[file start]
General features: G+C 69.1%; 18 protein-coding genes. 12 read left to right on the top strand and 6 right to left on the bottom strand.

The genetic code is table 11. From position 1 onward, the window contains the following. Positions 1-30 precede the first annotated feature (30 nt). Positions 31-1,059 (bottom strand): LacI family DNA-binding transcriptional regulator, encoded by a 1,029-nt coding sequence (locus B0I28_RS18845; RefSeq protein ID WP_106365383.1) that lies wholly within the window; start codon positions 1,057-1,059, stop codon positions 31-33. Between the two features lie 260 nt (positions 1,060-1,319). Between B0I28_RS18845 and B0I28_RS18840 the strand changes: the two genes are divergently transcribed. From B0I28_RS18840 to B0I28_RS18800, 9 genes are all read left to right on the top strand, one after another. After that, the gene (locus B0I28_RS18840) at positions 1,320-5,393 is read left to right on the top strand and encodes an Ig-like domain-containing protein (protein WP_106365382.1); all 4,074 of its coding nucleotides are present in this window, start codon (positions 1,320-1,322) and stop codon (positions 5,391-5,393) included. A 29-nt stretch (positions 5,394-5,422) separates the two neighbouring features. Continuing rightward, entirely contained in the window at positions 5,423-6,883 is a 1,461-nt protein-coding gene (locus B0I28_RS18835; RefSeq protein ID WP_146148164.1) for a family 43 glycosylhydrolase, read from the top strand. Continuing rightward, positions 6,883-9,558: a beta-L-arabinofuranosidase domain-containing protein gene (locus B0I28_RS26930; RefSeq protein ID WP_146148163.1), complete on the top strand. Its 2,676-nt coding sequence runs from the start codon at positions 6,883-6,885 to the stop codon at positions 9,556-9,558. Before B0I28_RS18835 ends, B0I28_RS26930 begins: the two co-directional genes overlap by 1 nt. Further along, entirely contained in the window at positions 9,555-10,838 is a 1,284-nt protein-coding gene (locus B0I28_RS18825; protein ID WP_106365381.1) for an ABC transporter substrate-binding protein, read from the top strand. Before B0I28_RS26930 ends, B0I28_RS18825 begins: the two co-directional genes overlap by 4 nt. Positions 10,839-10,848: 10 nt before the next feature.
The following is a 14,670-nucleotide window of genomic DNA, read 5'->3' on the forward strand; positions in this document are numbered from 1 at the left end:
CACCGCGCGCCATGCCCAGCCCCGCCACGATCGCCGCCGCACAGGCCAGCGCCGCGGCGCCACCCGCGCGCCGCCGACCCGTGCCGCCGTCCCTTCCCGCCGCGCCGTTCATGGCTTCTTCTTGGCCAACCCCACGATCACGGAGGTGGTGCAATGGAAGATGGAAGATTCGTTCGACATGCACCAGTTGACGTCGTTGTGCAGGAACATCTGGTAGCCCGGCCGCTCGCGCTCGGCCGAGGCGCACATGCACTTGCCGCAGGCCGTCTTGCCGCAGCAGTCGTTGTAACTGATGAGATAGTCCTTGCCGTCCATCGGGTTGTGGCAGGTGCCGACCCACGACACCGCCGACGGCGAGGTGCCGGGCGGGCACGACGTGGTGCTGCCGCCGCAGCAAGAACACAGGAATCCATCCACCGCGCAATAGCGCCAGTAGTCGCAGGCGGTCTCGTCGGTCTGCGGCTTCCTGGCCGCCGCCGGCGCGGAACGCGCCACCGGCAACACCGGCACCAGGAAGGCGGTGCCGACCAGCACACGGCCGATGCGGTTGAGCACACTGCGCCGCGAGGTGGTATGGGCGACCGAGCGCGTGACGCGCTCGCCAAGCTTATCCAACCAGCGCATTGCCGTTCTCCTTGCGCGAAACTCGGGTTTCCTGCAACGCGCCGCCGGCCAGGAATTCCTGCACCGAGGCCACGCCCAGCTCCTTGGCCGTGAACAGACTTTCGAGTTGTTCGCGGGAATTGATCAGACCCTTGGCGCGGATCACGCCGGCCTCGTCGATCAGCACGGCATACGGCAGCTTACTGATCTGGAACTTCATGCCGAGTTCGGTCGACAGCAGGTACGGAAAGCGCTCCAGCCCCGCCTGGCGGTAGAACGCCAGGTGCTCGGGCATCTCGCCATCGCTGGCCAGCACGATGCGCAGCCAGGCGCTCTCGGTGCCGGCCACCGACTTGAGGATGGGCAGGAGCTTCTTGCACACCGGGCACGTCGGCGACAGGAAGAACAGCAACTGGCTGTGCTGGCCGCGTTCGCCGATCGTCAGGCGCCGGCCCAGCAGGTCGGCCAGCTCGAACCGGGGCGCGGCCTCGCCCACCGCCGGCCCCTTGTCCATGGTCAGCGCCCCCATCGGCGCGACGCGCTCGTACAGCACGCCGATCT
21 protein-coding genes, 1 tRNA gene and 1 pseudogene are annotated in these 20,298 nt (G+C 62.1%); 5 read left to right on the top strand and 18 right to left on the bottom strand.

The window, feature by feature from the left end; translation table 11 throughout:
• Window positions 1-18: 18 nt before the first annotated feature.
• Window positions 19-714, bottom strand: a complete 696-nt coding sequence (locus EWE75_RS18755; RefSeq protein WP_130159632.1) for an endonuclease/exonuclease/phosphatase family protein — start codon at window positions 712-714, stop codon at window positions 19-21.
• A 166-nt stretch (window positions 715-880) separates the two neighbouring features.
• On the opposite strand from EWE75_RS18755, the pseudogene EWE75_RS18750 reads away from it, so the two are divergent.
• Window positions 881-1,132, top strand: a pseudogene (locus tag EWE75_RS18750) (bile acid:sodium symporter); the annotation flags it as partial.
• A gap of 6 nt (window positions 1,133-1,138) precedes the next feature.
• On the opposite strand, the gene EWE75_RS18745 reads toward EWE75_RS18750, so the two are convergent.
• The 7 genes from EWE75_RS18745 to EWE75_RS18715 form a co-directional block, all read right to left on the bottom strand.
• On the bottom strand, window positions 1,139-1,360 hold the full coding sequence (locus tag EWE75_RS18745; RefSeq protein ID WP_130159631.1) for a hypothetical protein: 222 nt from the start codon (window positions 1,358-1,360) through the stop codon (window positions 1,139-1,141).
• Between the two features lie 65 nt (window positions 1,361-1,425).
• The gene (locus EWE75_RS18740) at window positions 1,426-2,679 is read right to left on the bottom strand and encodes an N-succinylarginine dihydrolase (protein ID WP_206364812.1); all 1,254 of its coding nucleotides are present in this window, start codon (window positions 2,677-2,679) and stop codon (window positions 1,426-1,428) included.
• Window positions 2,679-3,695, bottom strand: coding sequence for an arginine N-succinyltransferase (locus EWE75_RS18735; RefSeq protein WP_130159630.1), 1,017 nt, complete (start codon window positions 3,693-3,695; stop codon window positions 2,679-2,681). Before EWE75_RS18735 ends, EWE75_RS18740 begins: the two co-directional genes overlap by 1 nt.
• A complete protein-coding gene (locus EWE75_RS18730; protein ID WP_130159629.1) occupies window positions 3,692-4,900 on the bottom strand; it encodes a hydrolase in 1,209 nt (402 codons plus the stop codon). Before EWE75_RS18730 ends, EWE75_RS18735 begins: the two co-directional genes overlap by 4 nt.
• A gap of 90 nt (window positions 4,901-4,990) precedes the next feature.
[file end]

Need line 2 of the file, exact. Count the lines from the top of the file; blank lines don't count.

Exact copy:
The genetic code is table 11. From position 1 onward, the window contains the following. Positions 1-30 precede the first annotated feature (30 nt). Positions 31-1,059 (bottom strand): LacI family DNA-binding transcriptional regulator, encoded by a 1,029-nt coding sequence (locus B0I28_RS18845; RefSeq protein ID WP_106365383.1) that lies wholly within the window; start codon positions 1,057-1,059, stop codon positions 31-33. Between the two features lie 260 nt (positions 1,060-1,319). Between B0I28_RS18845 and B0I28_RS18840 the strand changes: the two genes are divergently transcribed. From B0I28_RS18840 to B0I28_RS18800, 9 genes are all read left to right on the top strand, one after another. After that, the gene (locus B0I28_RS18840) at positions 1,320-5,393 is read left to right on the top strand and encodes an Ig-like domain-containing protein (protein WP_106365382.1); all 4,074 of its coding nucleotides are present in this window, start codon (positions 1,320-1,322) and stop codon (positions 5,391-5,393) included. A 29-nt stretch (positions 5,394-5,422) separates the two neighbouring features. Continuing rightward, entirely contained in the window at positions 5,423-6,883 is a 1,461-nt protein-coding gene (locus B0I28_RS18835; RefSeq protein ID WP_146148164.1) for a family 43 glycosylhydrolase, read from the top strand. Continuing rightward, positions 6,883-9,558: a beta-L-arabinofuranosidase domain-containing protein gene (locus B0I28_RS26930; RefSeq protein ID WP_146148163.1), complete on the top strand. Its 2,676-nt coding sequence runs from the start codon at positions 6,883-6,885 to the stop codon at positions 9,556-9,558. Before B0I28_RS18835 ends, B0I28_RS26930 begins: the two co-directional genes overlap by 1 nt. Further along, entirely contained in the window at positions 9,555-10,838 is a 1,284-nt protein-coding gene (locus B0I28_RS18825; protein ID WP_106365381.1) for an ABC transporter substrate-binding protein, read from the top strand. Before B0I28_RS26930 ends, B0I28_RS18825 begins: the two co-directional genes overlap by 4 nt. Positions 10,839-10,848: 10 nt before the next feature.